Heighten Awareness, Prevent and Stop Abuse
Recently, the federal government has been working to determine how many senior citizens nationwide are victims of abuse, neglect or exploitation. The federal Administration for Community Living estimated that 1.5 million cases were reported to adult protective agencies across the country in 2016. About half of those reports led to further investigation. Additional research also indicates “that only one out of 24 cases of elder abuse or neglect is ever reported to authorities.” (Singer, 2018) The numbers are cause for alarm. Springwell’s mission includes preventing and stopping elder abuse. Abuse may include physical abuse, sexual abuse or abusive sexual contact, emotional or psychological abuse, financial abuse or exploitation, neglect by a caregiver or other responsible person, and self-neglect.
As reported by WGBH
in May, new national data shows a crisis of elder abuse: “In Massachusetts, the Executive Office of Elder Affairs reported 9,800 confirmed abuse and neglect cases in the state in 2017, a nearly 40 percent increase over 2015.” With Americans living longer — and living longer in their own homes — the opportunities for abuse are also expanding, said Alice Bonner, the Massachusetts Secretary of Elder Affairs. Bonner noted that “the fastest growing type or subtype of maltreatment or abuse is actually financial exploitation.” She also emphasized that “one of the biggest categories of elder abuse is self-neglect — a senior who has simply become unable to properly care for oneself and winds up injured or in financial ruin.” (Singer, 2018)
There are many causes of self-neglect that may include a combination of psychological, social, and economic factors, along with mental and physical conditions.n The National Center on Elder Abuse (NCEA) notes that self-neglect can include behaviors such as: hoarding, failure to provide adequate food or nutrition for oneself, failure to take essential medications or refusal to seek medical treatment for serious illness, poor hygiene, confusion, not wearing weathern suitable clothing, dehydration, and inability to attend to housekeeping. (National Center on Elder Abuse, 2018)
Self-neglect cases can be very complex and require careful evaluation by trained professionals. Individuals have the right of self-determination in how they care for themselves. In self-neglect cases, professionals begin by evaluating whether the person has the capacity to clearly make decisions about his or her behaviors and living conditions.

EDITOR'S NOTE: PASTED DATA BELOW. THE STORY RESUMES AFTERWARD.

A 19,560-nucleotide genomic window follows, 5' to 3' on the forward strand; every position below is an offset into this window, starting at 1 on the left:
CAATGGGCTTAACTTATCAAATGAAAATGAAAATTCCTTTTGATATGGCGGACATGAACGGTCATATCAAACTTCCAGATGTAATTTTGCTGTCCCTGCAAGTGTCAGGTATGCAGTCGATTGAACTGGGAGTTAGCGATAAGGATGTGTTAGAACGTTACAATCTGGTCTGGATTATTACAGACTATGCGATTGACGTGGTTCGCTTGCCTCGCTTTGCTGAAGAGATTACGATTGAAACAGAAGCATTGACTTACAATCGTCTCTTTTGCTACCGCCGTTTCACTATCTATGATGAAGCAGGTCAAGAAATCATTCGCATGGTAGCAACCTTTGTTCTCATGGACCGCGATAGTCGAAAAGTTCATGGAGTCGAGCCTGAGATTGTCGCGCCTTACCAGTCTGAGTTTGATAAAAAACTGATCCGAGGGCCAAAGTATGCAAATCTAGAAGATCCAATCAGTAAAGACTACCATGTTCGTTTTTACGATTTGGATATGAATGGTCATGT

In some cases, self-neglect can lead to severe financial hardship for an elder, but in some cases of financial hardship, the cause is actually financial abuse by a caregiver. Financial abuse or exploitation by definition can cause substantial monetary or property loss to the elder, or substantial monetary or property gain to the perpetrator. The NCEA notes these possible signs of financial abuse: changes in the older adult’s appearance, health status,n or personal habits, changes in long time banking or spending patterns, or a confused person may sign something without understanding consequences.n Other indicators outlined by the NCEA are: unexplained changes in wills or title documents, increased telephone solicitations for funds, missing personal property, funds wired out of country for mysterious reasons, missing or redirected mail, missing personal property, or names added to older adults bank accounts. (National Center on Elder Abuse, 2018)
Financial abuse and self-neglect are just two subtypes of elder abuse. Elder Abuse Awareness Day is a chance to learn more about signs and symptoms of elder abuse. Those who specialize in elder abuse can be a valuable resource to help anyone concerned about an elder. The elder’s safety and well-being is the top priority and professionals can help us to know when and what type of interventions might be needed. Contact our Information and Consultation Department
if you have questions or concerns. For more information about elder abuse, review information on our website here